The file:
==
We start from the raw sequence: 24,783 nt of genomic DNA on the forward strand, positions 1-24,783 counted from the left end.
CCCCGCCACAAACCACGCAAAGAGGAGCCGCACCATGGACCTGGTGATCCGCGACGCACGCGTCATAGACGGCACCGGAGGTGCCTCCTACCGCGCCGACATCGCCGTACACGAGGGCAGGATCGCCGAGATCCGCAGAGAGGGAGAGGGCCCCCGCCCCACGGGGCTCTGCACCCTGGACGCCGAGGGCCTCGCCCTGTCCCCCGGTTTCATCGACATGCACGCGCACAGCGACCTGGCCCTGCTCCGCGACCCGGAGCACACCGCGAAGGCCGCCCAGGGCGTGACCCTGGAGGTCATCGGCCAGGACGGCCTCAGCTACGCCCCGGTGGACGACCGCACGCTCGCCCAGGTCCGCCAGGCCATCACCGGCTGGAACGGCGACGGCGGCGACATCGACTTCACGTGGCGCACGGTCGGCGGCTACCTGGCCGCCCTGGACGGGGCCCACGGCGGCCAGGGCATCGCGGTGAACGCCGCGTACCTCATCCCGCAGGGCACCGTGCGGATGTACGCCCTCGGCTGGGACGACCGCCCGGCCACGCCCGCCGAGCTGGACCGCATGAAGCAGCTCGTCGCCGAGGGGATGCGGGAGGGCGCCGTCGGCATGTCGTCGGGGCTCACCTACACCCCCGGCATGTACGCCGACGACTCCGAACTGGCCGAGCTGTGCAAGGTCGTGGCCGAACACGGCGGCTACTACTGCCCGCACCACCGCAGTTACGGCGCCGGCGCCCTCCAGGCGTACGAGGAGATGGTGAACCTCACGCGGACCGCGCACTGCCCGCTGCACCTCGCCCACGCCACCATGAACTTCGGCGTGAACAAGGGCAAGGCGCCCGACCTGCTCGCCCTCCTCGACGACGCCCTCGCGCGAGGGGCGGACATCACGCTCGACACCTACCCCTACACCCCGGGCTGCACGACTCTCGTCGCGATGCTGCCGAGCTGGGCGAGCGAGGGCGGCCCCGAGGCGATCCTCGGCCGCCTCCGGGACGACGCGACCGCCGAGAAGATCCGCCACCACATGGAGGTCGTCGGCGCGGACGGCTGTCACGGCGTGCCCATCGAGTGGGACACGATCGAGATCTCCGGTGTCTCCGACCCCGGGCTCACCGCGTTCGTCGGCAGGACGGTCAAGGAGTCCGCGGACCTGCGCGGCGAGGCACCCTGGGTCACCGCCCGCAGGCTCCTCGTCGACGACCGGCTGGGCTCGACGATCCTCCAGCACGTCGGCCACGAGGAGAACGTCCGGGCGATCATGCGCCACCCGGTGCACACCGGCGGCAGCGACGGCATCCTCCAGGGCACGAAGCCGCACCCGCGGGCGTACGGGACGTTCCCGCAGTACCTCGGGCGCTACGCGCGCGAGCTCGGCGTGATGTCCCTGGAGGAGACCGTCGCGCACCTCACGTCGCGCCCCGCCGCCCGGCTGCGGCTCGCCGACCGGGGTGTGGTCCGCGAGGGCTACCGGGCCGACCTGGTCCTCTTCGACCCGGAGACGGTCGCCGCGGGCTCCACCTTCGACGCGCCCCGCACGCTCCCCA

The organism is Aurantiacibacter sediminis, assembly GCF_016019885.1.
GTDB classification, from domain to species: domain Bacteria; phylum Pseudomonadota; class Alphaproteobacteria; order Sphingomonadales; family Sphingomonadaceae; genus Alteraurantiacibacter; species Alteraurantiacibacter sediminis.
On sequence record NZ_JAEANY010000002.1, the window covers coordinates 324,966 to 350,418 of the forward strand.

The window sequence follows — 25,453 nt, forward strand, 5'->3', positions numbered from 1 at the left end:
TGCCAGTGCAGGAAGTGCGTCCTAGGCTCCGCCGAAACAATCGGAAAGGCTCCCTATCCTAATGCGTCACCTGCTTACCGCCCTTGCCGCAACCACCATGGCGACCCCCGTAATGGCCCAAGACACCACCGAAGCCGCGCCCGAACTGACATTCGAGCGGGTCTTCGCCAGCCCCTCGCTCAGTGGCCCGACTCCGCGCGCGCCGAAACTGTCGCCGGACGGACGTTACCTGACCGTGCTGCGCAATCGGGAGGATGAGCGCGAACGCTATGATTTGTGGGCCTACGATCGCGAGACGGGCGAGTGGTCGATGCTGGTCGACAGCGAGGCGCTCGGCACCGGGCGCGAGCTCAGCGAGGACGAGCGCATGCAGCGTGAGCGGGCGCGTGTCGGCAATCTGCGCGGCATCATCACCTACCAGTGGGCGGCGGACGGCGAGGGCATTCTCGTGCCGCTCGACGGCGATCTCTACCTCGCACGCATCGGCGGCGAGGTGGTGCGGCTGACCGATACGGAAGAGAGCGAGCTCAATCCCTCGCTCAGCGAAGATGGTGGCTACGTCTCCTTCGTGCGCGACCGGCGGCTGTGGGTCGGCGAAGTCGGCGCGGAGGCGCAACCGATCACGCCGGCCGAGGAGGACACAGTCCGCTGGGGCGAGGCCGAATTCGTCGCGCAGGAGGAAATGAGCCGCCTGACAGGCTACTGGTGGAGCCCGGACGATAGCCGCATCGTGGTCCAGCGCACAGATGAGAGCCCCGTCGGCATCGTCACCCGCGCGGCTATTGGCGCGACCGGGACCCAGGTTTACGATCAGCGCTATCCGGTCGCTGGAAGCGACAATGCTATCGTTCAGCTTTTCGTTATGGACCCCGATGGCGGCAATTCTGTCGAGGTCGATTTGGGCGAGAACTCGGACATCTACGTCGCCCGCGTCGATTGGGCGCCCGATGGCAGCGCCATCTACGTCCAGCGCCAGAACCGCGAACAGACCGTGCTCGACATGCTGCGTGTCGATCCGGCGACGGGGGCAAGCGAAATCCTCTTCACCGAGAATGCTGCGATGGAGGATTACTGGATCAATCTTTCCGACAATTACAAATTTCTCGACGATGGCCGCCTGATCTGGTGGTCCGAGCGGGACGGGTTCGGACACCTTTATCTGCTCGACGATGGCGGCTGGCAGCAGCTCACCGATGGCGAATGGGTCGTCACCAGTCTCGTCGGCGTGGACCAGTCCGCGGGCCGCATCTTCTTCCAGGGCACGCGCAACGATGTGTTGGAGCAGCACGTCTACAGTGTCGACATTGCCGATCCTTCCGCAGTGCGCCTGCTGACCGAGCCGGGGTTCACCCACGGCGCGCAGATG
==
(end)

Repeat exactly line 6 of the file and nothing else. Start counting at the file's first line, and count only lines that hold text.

The window sequence follows — 25,453 nt, forward strand, 5'->3', positions numbered from 1 at the left end: